Students attending UC Merced and other UC campuses could see more tuition increases over the next four years.
That distinct possibility emerged under a multi-year budget plan the Board of Regents discussed Thursday during its meeting at the UC San Francisco Mission Bay campus.
UC Merced Chancellor Dorothy Leland was among three chancellors who spoke to the board about the importance of installing a multi-year budget plan for the UC system and its campuses.
It’s projected that the UC system will face an additional $2.5 billion budget shortfall in four years, during its 2015-16 fiscal year, said Steven Montiel, spokesman with the UC Office of the President. About $1 billion of that is projected to come from statewide revenue generating measures, but an additional $1.5 billion would be needed from a combination of state funds and student tuition and fees, according to documents.
Never miss a local story.
“We are trying to come up with ways to deal with the shortfall,” Montiel said, adding that the multi-year concept isn’t yet a firm proposal, but rather a framework for discussion.
There are three scenarios included in the multi-year budget plan in which students would face an 8 percent, 12 percent or 16 percent increase in tuition for the next four years, beginning in 2011-13 year and through 2015-16. With a 16 percent increase, tuition would go up to $22,000, said Nathan Brostrom, UC executive vice president for business operations.
Leland, who supports the discussion of having some sort of plan that provides funding stability, told the board that without a long-term plan and funding strategy, it would be hard for UC Merced to continue to develop itself into a world-class research university.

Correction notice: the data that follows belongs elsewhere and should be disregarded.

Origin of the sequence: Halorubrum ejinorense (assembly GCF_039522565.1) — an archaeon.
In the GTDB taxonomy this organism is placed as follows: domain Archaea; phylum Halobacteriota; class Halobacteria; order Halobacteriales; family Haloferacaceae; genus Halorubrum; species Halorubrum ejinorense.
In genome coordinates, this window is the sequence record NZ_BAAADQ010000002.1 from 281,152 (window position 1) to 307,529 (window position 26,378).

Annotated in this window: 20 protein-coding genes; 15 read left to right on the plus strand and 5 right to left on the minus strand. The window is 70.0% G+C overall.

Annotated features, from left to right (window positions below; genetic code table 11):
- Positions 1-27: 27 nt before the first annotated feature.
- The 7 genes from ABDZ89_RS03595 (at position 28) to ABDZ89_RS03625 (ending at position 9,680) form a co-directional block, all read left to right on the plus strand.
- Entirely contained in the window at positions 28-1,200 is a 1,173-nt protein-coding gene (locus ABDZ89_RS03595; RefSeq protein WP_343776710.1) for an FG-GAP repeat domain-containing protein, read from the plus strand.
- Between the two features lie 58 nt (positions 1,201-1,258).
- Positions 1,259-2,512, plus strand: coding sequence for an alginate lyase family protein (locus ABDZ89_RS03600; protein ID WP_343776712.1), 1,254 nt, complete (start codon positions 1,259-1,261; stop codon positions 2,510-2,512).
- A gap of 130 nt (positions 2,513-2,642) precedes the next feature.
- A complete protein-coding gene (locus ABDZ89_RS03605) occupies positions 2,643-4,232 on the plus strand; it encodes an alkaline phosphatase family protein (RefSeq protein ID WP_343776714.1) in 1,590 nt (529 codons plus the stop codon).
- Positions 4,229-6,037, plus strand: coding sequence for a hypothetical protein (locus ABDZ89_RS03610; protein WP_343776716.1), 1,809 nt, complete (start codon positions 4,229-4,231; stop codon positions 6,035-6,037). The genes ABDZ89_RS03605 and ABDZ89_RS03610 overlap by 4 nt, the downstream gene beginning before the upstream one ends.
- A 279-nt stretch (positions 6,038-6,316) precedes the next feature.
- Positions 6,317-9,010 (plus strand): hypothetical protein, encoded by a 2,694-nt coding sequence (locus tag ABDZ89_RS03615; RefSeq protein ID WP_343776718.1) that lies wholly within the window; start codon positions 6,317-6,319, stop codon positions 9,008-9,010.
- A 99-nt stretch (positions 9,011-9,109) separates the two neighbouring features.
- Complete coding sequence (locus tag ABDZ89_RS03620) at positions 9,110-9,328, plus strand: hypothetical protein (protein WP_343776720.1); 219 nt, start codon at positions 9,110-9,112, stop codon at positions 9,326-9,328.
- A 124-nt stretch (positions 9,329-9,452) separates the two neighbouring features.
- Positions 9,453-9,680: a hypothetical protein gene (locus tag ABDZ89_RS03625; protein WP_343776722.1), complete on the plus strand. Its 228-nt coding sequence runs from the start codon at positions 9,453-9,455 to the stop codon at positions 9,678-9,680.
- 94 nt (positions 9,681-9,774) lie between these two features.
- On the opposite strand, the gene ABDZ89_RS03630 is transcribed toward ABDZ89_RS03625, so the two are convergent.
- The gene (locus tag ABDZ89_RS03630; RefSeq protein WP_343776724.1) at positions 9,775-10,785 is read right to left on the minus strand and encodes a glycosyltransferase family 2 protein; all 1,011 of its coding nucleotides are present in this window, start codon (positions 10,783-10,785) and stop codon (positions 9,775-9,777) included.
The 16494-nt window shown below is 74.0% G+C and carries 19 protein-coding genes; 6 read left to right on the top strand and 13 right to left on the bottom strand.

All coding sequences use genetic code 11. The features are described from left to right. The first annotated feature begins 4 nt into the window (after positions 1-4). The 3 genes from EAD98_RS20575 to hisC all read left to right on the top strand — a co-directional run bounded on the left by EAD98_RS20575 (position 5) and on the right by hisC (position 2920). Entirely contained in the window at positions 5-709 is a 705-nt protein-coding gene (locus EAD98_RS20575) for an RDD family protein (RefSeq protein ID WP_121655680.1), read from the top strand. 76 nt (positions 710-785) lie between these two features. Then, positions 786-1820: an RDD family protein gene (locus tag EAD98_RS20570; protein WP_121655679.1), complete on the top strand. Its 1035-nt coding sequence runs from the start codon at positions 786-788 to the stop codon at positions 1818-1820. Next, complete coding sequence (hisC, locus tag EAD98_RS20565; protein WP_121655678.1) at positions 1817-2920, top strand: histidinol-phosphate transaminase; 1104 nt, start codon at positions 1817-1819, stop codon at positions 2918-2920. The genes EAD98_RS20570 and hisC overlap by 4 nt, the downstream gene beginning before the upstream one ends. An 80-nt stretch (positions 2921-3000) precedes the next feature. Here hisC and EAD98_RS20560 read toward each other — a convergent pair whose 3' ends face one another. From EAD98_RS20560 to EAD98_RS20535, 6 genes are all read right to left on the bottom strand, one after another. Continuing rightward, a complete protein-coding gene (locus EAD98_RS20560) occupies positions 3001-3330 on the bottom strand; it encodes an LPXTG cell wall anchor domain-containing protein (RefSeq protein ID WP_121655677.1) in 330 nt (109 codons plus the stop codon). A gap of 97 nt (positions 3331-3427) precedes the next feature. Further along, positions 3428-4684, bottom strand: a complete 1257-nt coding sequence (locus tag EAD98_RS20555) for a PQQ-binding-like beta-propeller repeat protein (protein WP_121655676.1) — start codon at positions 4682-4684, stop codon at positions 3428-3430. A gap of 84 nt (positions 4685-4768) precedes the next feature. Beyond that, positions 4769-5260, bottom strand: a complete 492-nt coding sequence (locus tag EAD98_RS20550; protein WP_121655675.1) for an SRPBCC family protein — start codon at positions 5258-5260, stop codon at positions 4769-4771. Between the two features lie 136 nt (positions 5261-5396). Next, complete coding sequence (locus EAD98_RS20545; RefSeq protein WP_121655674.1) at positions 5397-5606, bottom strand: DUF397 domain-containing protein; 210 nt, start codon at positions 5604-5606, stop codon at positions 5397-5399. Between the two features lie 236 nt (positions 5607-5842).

UC Merced must further its academic and research programs and continue to work toward areas of national distinction for it to become a distinguished university, she said. But budget uncertainties complicate planning for the future.
The instability and uncertainty in state funding have presented several challenges to the various UC campuses, including not being able to hire tenure faculty, improving facilities and investing in technology, among others, Brostrom said. “All of these funding decisions need the university to make long-term decisions,” he told the board. “Our first effort is to try to minimize the gap as much as we can.”
Regent David Crane said the plan is to use the strategy to put pressure on the legislature. “This is war,” he said. “The battle is always between higher education and corrections.”
However, Regent Richard Blum, the husband of Sen. Diane Feinstein, said, “I have no faith in Sacramento to ever do the right thing.”
Regent Chairwoman Sherry Lansing said the scenario that the board is considering isn’t what they want. She asked what the board could do to change the dynamics. “I know what the worst-case scenario is, but I don’t want to accept it,” she said. “This is a movement to save the university and not to put it on the back of the students.”
If any of the three scenarios were to be approved, the most affected would be students coming from middle-class families. “I do think we are squeezing out the middle-class,” UC President Mark Yudof said.
Lt. Gov. and ex officio Regent Gavin Newsom said he didn’t like the proposals, especially balancing the budget gap on the back of students.
The plan will come back for discussion at the November meeting, Montiel said.
Reporter Yesenia Amaro can be reached at (209)385-2482, or email@example.com.